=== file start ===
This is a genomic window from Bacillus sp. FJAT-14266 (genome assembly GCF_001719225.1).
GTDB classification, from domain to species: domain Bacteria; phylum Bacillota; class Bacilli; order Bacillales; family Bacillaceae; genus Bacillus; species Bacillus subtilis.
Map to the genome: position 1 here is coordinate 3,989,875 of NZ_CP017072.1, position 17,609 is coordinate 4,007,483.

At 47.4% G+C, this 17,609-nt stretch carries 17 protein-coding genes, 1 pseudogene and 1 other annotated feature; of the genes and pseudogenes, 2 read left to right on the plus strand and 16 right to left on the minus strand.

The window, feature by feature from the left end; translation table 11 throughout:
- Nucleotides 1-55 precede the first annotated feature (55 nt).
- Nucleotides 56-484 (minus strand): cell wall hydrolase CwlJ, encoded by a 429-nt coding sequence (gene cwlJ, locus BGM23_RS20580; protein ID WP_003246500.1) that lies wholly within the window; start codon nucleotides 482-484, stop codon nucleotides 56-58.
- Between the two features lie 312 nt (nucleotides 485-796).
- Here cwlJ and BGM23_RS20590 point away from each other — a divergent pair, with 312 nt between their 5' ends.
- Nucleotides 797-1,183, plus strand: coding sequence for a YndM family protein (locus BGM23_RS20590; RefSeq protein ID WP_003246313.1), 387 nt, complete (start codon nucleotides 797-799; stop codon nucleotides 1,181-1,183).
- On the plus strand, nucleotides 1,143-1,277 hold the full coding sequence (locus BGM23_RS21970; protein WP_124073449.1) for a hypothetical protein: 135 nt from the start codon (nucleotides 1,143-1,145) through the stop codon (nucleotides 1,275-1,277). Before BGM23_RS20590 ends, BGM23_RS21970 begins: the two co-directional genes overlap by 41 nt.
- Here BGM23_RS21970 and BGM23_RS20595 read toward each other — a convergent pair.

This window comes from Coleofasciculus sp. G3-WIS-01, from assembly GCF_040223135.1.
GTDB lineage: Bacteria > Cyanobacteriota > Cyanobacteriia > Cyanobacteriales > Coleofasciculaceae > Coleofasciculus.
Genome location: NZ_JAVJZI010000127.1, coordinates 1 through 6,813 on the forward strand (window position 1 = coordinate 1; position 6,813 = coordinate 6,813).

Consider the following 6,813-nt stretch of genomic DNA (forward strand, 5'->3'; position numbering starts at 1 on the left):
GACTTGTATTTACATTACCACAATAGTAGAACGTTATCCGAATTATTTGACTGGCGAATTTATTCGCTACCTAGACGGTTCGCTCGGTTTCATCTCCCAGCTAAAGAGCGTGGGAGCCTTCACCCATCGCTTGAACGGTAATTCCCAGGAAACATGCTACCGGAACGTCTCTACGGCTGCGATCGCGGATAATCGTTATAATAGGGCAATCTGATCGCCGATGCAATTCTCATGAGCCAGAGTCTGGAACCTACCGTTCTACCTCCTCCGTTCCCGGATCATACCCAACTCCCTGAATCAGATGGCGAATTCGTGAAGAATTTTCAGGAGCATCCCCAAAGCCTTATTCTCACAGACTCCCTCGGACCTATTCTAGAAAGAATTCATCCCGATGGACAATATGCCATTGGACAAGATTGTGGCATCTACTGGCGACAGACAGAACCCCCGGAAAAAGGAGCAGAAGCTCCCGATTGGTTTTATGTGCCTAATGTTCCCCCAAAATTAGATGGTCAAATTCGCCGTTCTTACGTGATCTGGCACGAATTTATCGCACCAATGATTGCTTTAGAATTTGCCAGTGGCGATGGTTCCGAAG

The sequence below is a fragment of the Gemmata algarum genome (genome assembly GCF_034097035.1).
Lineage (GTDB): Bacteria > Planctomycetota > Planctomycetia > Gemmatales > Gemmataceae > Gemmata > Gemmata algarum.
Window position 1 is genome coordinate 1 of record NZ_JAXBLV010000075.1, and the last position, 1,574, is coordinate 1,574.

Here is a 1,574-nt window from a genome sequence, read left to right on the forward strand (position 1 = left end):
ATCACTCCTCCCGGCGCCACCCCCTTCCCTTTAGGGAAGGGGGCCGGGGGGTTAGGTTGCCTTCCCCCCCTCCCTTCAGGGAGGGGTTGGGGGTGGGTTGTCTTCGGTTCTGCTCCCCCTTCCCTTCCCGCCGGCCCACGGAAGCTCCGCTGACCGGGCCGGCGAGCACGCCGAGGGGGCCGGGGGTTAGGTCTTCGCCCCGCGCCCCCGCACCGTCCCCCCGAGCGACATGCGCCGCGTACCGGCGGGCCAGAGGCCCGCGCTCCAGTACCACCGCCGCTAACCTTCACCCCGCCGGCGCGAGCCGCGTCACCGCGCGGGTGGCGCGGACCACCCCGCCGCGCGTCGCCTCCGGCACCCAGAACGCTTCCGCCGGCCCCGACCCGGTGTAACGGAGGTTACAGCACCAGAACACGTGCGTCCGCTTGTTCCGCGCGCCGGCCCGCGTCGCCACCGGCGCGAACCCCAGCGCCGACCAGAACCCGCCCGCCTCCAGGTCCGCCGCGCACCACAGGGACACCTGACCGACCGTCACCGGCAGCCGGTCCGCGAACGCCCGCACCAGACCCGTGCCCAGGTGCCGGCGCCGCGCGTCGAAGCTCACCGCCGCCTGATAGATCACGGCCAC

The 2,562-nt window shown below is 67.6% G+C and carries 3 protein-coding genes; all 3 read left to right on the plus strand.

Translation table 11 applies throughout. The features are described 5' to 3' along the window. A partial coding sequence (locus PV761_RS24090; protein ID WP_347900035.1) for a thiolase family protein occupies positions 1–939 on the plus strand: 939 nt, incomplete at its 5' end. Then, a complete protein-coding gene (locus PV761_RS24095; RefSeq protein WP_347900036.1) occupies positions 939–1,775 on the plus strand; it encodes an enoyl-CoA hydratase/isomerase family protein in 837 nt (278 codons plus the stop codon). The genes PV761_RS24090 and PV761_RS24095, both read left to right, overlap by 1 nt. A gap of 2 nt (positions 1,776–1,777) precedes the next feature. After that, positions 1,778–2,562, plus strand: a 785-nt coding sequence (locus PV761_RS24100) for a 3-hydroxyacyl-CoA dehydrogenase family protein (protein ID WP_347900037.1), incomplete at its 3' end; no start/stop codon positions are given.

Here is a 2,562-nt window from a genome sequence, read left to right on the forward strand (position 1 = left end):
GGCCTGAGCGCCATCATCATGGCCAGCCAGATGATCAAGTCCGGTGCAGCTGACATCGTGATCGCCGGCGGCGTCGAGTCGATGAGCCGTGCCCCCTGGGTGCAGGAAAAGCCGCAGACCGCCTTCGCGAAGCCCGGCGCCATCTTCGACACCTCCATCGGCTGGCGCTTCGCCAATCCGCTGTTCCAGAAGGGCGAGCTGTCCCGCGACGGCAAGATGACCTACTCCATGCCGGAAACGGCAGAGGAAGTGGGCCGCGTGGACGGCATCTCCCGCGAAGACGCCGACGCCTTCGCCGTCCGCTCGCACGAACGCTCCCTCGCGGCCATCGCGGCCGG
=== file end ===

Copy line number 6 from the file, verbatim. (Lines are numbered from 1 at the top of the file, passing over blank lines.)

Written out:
- Nucleotides 1-55 precede the first annotated feature (55 nt).